It’s not quite sweatuh weathuh yet, but I’m at least declaring it dinnuh weathuh. Since we don’t have A/C, we go on an entertaining hiatus over the summer and by the time September rolls around, I’m raring for a dinnuh party! I hosted an apple-themed dinner party this weekend with a knock-out main course: a James Beard-inspired, apple cider-marinated pork tenderloin. Though I appreciated the simplicity of chef Beard’s stovetop preparation, I added a few extra layers of flavor and texture. Looking for a way to enjoy autumn’s bounty? Give this cider-marinated pork tenderloin a try!
Cider-Marinated Pork Tenderloin
To start, place 4-5 pounds of pork tenderloin in a tight-sealing, shallow container or a large ziploc bag. Cover with good-quality apple cider (about 3 cups). Bruise 1 clove with a rolling pin and toss in with the pork along with 1 teaspoon of salt and 1 teaspoon of pepper. Allow tenderloin to marinate overnight or up to 24 hours.
When ready to cook, discard marinade and allow pork to set at room temperature for an hour because cold tenderloin in a hot pan makes for, er, tough-loin.
In a large, heavy-bottomed skillet heat 3 tablespoons of olive oil over medium-high heat. Pat tenderloins dry with paper towels, season with 1 teaspoon of salt and pepper each and rub the seasoning into the meat. Place pork in skillet and brown on all sides, about 6 minutes per side.
Once all browned, carefully pour in 1/2 cup apple cider.
Immediately cover the skillet and reduce heat to low. Cook, without peeking, for 10 minutes. After 10 minutes, place a meat thermometer in the center of a loin. It if reads at least 145˚, it’s done. If the temperature is higher, transfer meat and liquids to a shallow dish. If below this temperature, cover and cook an additional minute and check again. Try to stick close to 145˚; don’t overcook.
When done, transfer pork and all of the liquids to a shallow dish and cover loosely with foil.
Without wiping out any of that flavor, return skillet to medium-high heat. Add 2 tablespoons of butter or olive oil. Slice up 1 medium onion thin and toss in the skillet. Add 2 cloves of grated garlic and cook, stirring occasionally, until the onions are soft, 5-7 minutes.
Cook’s Note: You could also add 1 large peeled and sliced apple of your choice (except Red Delicious) in with the onions. I did not use apples in mine due to an unforeseen dessert emergency. Will explain more later this week.
Return all cider/juices to the skillet along with 2 tablespoons good-quality maple syrup. Since I was eager to try out the homemade pear syrup my sweet friend gave me, I was inspired to use that instead. Thank you, Brenda!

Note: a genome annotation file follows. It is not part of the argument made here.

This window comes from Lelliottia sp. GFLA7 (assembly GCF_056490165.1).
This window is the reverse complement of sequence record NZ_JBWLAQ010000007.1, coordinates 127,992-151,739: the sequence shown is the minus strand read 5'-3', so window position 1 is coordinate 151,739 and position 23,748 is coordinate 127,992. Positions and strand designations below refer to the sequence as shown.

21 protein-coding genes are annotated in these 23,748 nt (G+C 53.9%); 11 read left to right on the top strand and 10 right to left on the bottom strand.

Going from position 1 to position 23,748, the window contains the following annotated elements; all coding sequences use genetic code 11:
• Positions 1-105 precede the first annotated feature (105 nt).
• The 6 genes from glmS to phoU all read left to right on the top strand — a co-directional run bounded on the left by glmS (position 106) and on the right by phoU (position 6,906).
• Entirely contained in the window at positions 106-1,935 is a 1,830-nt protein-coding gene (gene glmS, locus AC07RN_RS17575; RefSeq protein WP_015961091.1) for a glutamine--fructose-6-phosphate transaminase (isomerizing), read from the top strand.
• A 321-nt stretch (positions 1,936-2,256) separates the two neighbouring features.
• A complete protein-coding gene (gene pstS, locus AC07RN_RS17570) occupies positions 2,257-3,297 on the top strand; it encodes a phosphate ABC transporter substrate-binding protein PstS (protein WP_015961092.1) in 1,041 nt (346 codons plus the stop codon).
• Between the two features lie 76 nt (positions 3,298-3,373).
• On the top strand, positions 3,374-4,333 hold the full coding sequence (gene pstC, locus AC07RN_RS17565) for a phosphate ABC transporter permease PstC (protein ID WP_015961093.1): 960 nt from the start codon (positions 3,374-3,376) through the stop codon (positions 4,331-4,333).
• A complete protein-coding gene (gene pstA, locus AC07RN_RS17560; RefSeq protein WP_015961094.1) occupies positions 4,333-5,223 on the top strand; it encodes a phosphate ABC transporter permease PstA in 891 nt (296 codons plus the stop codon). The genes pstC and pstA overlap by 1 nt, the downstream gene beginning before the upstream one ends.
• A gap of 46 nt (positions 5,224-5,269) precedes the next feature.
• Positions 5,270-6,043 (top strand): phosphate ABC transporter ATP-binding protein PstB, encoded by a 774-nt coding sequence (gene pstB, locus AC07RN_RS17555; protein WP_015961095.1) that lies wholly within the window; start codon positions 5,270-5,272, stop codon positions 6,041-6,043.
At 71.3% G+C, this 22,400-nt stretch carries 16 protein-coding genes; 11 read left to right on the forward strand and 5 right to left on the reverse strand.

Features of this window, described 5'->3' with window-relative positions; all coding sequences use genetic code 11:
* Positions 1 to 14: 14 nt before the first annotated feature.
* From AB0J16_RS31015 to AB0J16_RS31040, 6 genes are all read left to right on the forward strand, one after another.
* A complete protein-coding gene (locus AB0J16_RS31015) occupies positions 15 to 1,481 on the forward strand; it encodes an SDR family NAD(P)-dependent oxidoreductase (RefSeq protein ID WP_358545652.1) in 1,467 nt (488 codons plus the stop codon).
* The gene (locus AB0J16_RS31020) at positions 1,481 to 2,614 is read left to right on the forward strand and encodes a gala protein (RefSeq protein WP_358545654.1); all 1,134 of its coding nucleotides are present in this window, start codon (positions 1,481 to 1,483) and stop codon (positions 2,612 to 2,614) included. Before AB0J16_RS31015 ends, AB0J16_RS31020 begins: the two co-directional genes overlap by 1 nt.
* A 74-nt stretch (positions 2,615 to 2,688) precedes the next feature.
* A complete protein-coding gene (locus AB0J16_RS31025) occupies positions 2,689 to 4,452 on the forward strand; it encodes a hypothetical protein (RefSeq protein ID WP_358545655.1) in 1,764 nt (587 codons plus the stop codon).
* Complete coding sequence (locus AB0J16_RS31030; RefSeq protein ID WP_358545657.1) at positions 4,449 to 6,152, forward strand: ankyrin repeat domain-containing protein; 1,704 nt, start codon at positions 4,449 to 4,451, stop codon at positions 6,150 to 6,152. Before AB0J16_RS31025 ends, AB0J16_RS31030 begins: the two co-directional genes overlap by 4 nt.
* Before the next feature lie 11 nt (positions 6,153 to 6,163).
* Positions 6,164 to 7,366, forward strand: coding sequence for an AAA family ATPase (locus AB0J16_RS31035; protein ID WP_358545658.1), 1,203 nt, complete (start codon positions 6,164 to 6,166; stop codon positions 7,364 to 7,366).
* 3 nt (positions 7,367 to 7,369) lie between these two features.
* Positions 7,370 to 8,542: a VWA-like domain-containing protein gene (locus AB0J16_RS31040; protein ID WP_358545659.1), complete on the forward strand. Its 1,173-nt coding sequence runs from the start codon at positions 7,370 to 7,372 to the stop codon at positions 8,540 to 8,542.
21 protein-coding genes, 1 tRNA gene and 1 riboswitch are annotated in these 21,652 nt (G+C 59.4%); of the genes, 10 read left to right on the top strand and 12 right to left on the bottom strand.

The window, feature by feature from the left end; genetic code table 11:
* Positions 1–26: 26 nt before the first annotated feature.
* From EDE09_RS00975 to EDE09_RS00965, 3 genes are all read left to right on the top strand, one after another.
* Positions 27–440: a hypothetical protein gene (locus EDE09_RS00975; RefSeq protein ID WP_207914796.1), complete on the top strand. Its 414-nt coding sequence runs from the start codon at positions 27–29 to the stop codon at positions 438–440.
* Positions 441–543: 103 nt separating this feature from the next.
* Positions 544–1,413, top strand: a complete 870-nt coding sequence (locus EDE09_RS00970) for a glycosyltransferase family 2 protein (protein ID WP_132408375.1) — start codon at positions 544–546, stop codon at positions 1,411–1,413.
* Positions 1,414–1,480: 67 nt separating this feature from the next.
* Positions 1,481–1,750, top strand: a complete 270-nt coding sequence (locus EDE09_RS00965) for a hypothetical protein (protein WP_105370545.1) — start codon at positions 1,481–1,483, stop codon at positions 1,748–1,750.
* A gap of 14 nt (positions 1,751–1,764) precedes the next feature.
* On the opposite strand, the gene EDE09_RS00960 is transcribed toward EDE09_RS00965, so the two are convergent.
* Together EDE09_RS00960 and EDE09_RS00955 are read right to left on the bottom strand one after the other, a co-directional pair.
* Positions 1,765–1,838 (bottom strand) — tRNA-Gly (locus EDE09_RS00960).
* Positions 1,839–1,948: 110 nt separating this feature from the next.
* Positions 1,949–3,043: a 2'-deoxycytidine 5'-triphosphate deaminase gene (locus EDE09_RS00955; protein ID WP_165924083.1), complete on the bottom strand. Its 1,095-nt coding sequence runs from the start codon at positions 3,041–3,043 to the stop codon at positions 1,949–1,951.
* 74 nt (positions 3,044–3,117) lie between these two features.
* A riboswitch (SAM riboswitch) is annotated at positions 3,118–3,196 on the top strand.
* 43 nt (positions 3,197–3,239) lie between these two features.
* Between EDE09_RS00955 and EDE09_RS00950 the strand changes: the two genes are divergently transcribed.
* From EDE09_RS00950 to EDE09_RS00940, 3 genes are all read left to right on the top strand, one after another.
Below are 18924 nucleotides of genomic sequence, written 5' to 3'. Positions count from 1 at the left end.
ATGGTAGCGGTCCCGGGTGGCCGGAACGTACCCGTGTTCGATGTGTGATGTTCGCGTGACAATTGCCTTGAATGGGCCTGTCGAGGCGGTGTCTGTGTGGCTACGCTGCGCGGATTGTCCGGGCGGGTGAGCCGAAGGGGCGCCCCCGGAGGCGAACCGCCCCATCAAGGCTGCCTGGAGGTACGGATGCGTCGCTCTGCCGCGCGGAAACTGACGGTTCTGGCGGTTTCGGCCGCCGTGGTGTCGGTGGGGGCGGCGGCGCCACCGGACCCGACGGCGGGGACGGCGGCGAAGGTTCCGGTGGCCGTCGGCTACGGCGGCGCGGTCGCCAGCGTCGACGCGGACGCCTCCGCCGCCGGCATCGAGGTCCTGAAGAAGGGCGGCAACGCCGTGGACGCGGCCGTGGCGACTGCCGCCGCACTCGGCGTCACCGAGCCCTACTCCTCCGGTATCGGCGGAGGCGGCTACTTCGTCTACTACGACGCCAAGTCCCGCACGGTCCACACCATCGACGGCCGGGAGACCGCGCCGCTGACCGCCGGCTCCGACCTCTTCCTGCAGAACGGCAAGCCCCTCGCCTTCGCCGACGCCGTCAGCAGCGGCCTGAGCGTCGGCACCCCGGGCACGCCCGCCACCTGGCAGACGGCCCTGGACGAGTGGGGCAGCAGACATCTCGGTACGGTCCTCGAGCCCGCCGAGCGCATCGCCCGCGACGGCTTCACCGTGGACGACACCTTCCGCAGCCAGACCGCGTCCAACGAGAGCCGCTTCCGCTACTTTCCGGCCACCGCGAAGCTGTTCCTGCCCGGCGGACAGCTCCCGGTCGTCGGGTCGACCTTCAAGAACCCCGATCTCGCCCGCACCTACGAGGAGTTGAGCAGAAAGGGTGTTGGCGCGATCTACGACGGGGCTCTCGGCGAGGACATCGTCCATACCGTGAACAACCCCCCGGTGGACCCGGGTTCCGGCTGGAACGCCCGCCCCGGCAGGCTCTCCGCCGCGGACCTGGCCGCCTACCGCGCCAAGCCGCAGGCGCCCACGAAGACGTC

Bring liquid to a boil and simmer for 5 minutes or until reduced by half.
Turn off heat and stir in 2-3 tablespoons of apple-cider vinegar or your favorite white balsamic vinegar, like this pomegranate-quince version from Cordell’s. I used closer to 3 tablespoons because I like a sauce that has zip and tang. Taste sauce and season with more salt and pepper if desired.
Slice pork and spoon sauce over the top.
Tender, juicy pork cradled in an apple-cider reduction is even more sexy when paired with tossed apples and greens, leek and potato gratin and hard apple cider. Schwing!
Stay tuned this week for more recipes from our apple-themed dinner party!
Follow me on Pinterest for even more tasty fall dishes!
- 3 cups apple cider
- 1 teaspoon salt
- 1 teaspoon pepper
- 1 whole clove, bruised
- 4-5 pounds pork tenderloin, uncooked
- 3 tablespoons olive oil
- salt and pepper
- CIDER-ONION SAUCE
- 2 tablespoons butter or olive oil
- 1 medium onion, thin-sliced
- 2 cloves garlic, grated
- 1/2 cup apple cider
- 2 Tablespoons maple syrup
- 2-3 Tablespoons white balsamic or apple cider vinegar
- In a large ziploc bag or shallow, tight-sealing container, add cider and seasonings. Add tenderloins. Seal bag and shake slightly to coat the pork. Place in refrigerator overnight up to 24 hours.
- Remove from fridge and drain off the marinade. Discard. Allow pork to sit at room temperature for an hour. Dry pork thoroughly with paper towels and add to skillet. Season lightly with 1/2 teaspoon salt and pepper each tenderloin and rub into meat.
- In a large skillet, heat oil over medium-high heat. Brown on all sides until golden, at least 6 minutes per side.
- Slowly pour 1/2 cup cider into the skillet, cover with a lid and reduce heat to low. Cook pork for 10-12 minutes or until a thermometer press in the center of the loin reads 145˚. Do not overcook or meat will be dry.
- Transfer meat and all liquid to a container. Meanwhile, melt butter in the same skillet over medium-high heat. Toss in onions and garlic and saute until onions are translucent, about 5 minutes. Pour the cider/juices from the pork back into the skillet along with the maple syrup and cook another 5 minutes. Turn off heat and stir in vinegar to taste. Season with salt and pepper if needed. Slice pork and pour sauce over. Serve.